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The National Institute of Health (NIH) is increasing security for their systems. The University met the first of their requirements last September, when the NIH began requiring multi-factor authentication for those logging in to their systems. For the next phase, the NIH will require identity assurance, which means stronger proof that a person is who they say they are.

The NIH uses the criteria defined in the REFEDS Assurance Framework to define levels of assurance. REFEDS, which stands for “Research and Education FEDerations,” is an organization that represents the requirements of research and education related to access and identity management.
REFEDS defines four levels of identity proofing assurance: low, medium, high, and “enterprise equivalency.” Each level answers the question, “How well does your identity proofing process let you be sure that the person is actually who they claim to be?”

June 30: Local Enterprise Equivalency

By June 30 we need to be able to assert “local enterprise equivalency.” What this means is that when a person logs on to the NIH systems, our system passes an attribute that says that they are trusted to access our internal administrative systems. This level of assurance relies on the assumption that if the person is trusted to access the University’s administrative systems, they can be trusted to access some external resources as well. By administrative systems, REFEDS means systems that deal with:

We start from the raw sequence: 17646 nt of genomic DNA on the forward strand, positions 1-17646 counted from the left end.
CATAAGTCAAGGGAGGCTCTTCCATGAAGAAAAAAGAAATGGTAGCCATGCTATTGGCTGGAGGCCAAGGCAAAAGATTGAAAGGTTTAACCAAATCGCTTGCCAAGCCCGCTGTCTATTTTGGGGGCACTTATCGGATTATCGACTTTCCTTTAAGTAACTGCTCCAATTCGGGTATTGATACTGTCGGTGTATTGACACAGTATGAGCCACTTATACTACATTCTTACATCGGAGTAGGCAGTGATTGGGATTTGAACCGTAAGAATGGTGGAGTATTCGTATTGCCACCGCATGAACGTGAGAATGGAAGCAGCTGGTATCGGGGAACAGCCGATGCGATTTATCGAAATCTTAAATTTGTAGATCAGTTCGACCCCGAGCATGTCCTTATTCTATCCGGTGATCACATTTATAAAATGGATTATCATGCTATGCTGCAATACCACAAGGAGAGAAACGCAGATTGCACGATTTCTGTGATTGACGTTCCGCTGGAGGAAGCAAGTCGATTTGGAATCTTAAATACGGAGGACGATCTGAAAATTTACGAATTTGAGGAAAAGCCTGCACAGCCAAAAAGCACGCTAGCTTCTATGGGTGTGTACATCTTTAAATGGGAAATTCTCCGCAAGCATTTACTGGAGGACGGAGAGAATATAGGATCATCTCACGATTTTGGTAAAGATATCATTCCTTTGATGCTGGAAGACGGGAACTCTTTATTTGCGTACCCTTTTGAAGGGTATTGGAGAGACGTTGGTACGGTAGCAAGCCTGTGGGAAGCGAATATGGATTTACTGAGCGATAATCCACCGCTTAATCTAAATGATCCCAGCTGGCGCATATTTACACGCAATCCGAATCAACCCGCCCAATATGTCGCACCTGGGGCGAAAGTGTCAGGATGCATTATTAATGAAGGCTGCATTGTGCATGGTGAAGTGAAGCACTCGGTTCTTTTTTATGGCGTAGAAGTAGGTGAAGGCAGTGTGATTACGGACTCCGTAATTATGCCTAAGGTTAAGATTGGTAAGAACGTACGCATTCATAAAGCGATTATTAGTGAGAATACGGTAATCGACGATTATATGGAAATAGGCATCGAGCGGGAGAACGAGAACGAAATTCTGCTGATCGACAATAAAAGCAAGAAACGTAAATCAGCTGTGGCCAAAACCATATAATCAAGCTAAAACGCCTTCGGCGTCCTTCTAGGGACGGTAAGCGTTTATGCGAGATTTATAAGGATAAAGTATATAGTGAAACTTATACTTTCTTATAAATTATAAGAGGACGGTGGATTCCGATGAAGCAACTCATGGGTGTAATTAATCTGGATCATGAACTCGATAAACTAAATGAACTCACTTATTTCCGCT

• money (for example, travel expense management systems or invoice circulation systems)
  • employment-related personal data (for instance, employee self-service interfaces provided by the Human Resources systems)
  • student information (for instance, administrative access to the student information system)

December 31: Low, Medium, High Level of Assurance

By December 31 we need to have a system in place for specifying whether a person’s level of identity assurance is low, medium or high as defined by REFEDS. These rankings are related to NIST 800-63, which comes from the federal government. Often providing this assurance requires evidence such as in person verification of government documents and a written procedure.

If we aren’t able to achieve all three levels, we need to demonstrate that we have a plan for how to get there. Considering the complexity of achieving the high level of assurance, our goal is to assert low assurance for all UNC users, identify who needs medium or high assurance, and develop a process to provide the high level of identity assurance.

Who this affects

Researchers, grant awardees, principal investigators (PIs), and any other faculty or staff member who needs to log in to the NIH systems using UNC credentials.

Next Steps

  • A project team is being formed to include representatives from all relevant groups in ITS and campus units, including the Office of Sponsored Research, the One Card Office, the PID Office, the Information Security Office, the Identity Management team, and the ITS Service Desk.
  • To identify the gaps that need to be addressed, the project team will map the University’s current processes related to identity assurance, such as the I9 process and the photo ID process, to the criteria defined in the REFEDS Assurance Framework.